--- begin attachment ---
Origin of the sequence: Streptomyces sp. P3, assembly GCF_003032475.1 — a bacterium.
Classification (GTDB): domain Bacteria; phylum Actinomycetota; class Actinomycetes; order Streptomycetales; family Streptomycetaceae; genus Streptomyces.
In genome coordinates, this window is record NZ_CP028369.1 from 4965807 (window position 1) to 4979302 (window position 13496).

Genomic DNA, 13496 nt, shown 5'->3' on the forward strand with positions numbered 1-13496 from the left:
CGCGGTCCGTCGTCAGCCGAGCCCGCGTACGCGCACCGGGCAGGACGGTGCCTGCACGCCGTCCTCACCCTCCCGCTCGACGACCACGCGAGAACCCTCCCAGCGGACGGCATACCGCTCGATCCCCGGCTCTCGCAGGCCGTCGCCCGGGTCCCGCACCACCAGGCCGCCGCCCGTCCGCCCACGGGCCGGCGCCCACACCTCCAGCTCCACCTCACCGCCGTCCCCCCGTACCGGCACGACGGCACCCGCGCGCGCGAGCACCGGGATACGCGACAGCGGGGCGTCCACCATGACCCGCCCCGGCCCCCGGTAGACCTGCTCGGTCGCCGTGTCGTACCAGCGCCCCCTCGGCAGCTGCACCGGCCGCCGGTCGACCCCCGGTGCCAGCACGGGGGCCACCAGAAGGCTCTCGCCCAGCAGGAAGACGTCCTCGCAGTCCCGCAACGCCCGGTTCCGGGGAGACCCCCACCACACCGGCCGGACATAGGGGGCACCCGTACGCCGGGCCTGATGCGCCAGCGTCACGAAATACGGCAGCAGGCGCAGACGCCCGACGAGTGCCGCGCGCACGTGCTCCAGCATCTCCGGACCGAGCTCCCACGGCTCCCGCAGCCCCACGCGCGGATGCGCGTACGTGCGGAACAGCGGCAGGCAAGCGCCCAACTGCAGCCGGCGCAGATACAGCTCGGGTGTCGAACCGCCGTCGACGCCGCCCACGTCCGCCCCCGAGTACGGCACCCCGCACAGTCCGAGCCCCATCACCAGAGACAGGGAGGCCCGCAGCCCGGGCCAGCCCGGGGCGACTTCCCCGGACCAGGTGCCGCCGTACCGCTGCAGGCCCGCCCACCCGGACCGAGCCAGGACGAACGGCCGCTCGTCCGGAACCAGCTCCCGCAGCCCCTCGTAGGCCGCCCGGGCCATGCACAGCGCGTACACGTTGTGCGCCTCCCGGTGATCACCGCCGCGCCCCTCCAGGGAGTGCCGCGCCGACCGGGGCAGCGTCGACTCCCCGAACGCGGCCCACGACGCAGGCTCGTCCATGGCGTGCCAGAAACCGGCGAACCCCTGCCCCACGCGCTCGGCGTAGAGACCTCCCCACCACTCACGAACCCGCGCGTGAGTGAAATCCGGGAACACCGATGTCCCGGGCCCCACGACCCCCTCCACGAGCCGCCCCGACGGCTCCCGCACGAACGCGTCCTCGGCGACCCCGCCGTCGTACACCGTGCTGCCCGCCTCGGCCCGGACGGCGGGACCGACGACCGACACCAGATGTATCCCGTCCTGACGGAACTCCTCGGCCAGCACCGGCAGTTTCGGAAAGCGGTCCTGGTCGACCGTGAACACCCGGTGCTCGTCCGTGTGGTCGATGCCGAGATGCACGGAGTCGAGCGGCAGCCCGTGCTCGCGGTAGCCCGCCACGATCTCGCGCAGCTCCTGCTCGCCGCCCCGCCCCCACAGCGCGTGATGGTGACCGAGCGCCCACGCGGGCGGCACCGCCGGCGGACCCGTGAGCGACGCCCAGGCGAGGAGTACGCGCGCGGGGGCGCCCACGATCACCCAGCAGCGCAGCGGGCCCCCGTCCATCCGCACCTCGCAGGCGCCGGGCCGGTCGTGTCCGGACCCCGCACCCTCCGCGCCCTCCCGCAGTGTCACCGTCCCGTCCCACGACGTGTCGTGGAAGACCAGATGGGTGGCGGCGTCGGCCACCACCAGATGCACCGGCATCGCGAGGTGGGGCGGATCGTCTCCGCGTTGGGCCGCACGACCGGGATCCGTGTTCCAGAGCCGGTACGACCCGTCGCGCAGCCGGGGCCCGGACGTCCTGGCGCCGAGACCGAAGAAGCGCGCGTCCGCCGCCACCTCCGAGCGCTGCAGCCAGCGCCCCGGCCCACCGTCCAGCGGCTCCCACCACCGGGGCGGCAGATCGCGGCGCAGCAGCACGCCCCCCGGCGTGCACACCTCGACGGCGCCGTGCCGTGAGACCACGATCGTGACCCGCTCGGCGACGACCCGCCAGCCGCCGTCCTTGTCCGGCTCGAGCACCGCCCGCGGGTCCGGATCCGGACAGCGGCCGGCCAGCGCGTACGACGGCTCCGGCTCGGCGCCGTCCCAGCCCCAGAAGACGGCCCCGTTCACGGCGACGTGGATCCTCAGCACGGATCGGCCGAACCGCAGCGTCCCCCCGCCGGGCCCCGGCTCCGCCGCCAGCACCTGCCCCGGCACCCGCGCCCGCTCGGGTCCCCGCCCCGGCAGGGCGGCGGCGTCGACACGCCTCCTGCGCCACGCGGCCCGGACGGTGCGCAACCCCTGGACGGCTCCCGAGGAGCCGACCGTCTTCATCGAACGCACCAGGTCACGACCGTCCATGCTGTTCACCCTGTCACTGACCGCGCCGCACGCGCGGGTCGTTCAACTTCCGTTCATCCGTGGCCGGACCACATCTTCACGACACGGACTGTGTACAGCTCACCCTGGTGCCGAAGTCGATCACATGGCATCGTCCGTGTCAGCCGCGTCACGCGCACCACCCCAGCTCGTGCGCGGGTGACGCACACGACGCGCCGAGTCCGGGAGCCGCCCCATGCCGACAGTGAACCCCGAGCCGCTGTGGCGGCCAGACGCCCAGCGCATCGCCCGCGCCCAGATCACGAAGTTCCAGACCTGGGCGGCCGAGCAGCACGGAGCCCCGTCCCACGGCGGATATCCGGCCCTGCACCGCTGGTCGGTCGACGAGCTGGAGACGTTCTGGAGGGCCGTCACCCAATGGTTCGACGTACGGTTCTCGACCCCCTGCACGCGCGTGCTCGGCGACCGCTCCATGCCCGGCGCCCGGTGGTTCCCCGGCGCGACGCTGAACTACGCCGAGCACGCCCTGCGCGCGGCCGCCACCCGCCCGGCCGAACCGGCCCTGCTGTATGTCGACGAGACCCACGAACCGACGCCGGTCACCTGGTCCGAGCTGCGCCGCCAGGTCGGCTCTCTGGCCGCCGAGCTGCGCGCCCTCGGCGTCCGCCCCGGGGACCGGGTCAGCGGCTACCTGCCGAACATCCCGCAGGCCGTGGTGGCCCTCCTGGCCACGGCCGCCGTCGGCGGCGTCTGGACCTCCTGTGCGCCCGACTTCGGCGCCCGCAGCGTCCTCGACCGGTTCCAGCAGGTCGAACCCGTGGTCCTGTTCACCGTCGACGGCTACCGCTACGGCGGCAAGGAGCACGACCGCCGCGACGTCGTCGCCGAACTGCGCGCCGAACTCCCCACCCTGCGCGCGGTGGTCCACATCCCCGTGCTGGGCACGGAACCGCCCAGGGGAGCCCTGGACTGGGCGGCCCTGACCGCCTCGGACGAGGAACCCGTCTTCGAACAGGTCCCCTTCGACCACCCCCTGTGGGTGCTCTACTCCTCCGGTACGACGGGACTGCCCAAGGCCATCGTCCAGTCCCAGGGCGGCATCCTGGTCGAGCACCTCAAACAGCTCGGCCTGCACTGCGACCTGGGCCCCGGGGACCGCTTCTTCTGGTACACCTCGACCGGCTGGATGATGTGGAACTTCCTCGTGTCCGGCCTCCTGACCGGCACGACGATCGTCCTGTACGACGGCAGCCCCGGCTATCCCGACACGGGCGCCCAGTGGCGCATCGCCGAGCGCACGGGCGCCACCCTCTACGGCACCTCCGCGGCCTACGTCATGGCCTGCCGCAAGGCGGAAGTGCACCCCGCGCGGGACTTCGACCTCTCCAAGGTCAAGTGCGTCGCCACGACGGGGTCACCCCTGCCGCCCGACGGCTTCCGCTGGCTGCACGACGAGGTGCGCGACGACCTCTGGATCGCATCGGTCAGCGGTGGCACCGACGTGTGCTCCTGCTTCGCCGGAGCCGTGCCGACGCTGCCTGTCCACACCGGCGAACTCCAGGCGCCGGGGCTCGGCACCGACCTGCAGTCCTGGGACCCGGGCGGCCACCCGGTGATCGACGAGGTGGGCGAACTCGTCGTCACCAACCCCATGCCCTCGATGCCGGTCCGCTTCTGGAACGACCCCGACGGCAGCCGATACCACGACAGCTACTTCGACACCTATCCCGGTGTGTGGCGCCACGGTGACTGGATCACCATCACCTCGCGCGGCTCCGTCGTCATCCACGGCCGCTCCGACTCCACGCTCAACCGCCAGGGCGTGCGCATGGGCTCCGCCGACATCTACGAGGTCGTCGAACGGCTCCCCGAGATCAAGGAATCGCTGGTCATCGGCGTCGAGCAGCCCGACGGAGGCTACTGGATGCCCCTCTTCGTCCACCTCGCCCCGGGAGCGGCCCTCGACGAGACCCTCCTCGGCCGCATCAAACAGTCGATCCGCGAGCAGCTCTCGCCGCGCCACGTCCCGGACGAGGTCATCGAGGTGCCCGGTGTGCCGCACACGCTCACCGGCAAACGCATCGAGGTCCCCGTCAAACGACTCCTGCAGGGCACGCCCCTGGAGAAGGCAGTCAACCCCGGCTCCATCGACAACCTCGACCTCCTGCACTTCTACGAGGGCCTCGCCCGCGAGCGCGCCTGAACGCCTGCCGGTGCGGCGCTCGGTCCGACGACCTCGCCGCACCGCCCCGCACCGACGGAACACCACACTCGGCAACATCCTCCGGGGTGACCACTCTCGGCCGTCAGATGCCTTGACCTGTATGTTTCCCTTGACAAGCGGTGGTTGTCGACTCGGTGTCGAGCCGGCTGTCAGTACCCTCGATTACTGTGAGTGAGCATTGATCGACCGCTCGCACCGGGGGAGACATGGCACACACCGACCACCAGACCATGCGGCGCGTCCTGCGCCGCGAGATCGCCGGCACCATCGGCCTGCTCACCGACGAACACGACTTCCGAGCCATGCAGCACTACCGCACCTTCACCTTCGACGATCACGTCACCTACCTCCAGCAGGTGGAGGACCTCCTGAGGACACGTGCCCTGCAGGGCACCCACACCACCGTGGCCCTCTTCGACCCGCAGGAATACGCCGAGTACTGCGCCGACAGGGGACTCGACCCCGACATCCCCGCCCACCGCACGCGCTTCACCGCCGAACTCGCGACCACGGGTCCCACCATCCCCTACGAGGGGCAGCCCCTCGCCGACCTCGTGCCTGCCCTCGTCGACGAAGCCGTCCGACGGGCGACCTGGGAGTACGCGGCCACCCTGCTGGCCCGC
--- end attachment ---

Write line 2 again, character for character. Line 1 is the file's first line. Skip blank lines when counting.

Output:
Classification (GTDB): domain Bacteria; phylum Actinomycetota; class Actinomycetes; order Streptomycetales; family Streptomycetaceae; genus Streptomyces.